This exciting course explores both the depiction of women in art and the experience of female artists from antiquity to the present day through an introduction to feminist art history. Using case studies as diverse as Neolithic sculptures of goddess archetypes to contemporary video art and site visits to London’s world-class collections, the course addresses the way in which art history has framed women as well as discussing the historical constraints on women artists and the way in which these have been challenged and questioned.
During the first week, students will examine representations of women by both male and female artists across a wide chronological period; from Renaissance matriarchs to sanctified Madonnas and representations of Venus and Eve. It will look in depth at topics such as the depiction of the female nude, images of motherhood, queens and the politics of race. Lectures will be supplemented by visits to key institutions such as the Royal Academy and the National Gallery.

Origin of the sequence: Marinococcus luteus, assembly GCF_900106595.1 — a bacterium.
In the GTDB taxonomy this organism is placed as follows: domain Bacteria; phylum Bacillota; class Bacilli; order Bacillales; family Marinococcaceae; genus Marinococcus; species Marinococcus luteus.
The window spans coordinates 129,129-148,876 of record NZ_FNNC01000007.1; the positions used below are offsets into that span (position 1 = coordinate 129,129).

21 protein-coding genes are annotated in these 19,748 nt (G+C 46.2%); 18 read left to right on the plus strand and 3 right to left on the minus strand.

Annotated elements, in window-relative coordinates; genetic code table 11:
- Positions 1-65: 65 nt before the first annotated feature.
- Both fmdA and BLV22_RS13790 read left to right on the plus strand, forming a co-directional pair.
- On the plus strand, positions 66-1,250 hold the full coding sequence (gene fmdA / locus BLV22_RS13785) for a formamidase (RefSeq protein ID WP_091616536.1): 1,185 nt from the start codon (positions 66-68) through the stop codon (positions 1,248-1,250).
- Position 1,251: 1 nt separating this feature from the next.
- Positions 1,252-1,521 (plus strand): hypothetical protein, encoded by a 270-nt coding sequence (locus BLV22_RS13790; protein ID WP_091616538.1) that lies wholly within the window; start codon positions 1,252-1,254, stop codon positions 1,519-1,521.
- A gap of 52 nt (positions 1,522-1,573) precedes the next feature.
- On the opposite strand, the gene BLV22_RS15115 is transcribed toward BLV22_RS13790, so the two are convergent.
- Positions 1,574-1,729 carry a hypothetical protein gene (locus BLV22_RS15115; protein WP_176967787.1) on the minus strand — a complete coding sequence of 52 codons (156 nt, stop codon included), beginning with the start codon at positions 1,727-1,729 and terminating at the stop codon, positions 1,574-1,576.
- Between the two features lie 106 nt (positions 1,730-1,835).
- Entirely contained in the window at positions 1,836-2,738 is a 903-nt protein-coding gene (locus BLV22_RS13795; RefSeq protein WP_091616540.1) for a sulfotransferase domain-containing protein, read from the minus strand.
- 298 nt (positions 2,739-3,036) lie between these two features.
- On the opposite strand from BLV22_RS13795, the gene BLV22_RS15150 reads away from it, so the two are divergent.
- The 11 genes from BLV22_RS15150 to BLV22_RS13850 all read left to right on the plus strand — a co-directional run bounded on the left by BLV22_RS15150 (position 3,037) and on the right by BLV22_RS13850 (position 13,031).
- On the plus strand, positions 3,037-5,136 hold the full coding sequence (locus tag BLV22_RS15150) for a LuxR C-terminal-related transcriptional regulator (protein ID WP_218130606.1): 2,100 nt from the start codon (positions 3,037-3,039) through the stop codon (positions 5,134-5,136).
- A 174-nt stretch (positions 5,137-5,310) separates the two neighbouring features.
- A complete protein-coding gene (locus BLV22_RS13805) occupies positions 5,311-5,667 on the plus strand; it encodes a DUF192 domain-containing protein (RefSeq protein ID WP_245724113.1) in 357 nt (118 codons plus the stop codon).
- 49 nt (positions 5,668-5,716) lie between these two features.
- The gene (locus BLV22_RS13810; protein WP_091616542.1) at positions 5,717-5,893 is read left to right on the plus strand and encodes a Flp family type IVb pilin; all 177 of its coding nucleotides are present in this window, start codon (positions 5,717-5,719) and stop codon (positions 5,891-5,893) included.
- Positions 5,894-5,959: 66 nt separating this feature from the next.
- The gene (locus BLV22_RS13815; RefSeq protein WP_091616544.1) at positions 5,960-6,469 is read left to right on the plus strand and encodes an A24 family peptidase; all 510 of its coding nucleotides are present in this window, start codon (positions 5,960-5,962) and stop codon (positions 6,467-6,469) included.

The second week focuses on the 20th and 21st centuries, looking at forgotten and undervalued women involved in the major movements of modernism as well as an in depth consideration of the feminist art movement of the 1970s and lectures on contemporary Russian and Asian art and women artists and film. Guest speakers from the Government Art Collection and the Contemporary art Society will discuss gender and curating. and sessions will consider debates about censorship and collections in light of developments in gender politics at large.